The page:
For animal advocates, it is well-known that cetaceans (whales, dolphins, and porpoises) in captivity suffer immensely and are acquired by violent barbaric methods like those documented in the bloody greed-fueled Taiji dolphin hunts. And thanks to the critically-acclaimed documentary, Blackfish, which exposed the shocking reality behind cetacean captivity in marine parks like SeaWorld and Loro Parque, this issue has become a widespread public concern.
As extremely intelligent animals, life in cramped tanks causes severe psychological trauma, known as zoochosis, exhibited by compulsive behavior like pacing, thrashing their bodies against the tanks, and chewing on enclosures, which leads to broken and missing teeth. For creatures used to sprawling vast expanses of oceans with their pods, life in such tight quarters often leads to aggression and injuries amongst the captive animals. Collapsed dorsal fins and a plethora of physical health ailments are also the norm for captive cetaceans, and captive cetaceans live significantly shorter lives than their wild counterparts. Not to mention, captive cetaceans are forcibly impregnated and have their babies ripped away from them after birth, causing the mothers to cry out in ear-piercing cries for days, weeks on end.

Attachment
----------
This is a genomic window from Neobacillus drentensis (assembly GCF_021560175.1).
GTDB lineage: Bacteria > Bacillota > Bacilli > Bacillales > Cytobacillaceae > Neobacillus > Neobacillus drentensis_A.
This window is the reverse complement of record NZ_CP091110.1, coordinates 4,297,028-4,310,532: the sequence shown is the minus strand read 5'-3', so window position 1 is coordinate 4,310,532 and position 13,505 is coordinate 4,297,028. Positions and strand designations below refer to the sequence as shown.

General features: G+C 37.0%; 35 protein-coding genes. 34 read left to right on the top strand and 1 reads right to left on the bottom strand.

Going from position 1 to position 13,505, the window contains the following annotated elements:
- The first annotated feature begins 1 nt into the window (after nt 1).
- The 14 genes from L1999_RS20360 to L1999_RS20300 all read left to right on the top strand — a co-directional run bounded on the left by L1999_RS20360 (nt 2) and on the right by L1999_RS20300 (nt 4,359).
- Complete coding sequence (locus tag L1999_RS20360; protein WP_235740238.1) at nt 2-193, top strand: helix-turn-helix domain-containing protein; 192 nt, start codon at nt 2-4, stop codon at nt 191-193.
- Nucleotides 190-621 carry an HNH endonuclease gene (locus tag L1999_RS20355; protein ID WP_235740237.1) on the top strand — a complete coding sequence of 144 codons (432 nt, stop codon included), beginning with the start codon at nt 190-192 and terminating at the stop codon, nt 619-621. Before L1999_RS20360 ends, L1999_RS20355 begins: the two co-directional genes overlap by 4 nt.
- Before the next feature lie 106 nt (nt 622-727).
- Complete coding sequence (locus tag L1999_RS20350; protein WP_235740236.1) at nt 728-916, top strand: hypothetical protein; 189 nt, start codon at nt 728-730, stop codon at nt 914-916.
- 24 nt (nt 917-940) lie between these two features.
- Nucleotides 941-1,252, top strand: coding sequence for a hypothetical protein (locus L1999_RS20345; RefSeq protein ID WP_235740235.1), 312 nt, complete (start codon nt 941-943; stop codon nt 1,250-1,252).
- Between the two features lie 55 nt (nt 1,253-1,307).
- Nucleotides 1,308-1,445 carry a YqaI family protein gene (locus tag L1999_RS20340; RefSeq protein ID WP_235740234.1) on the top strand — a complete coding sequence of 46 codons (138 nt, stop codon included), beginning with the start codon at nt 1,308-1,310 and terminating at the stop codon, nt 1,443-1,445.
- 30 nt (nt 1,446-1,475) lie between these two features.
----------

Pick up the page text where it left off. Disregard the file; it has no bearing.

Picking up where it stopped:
Earlier this year, the Vancouver Park Board made the progressive decision to ban keeping any new cetaceans in captivity, except for in the case of rescue and rehabilitation. And now this is one step away from becoming a law across all of Canada! A petition has been set up for the public to share their voice with the lawmakers involved in this decision. If you would like to see Canada take a world leadership role on this pressing issue, please take a moment to send the petition letter, which you can do here.
Despite all the scientific and well-documented facts, there are still many people who are clueless to the suffering captive cetaceans endure, so please share this with your network as a reminder to never support marine parks that keep animals in captivity!
Image Source: Pixabay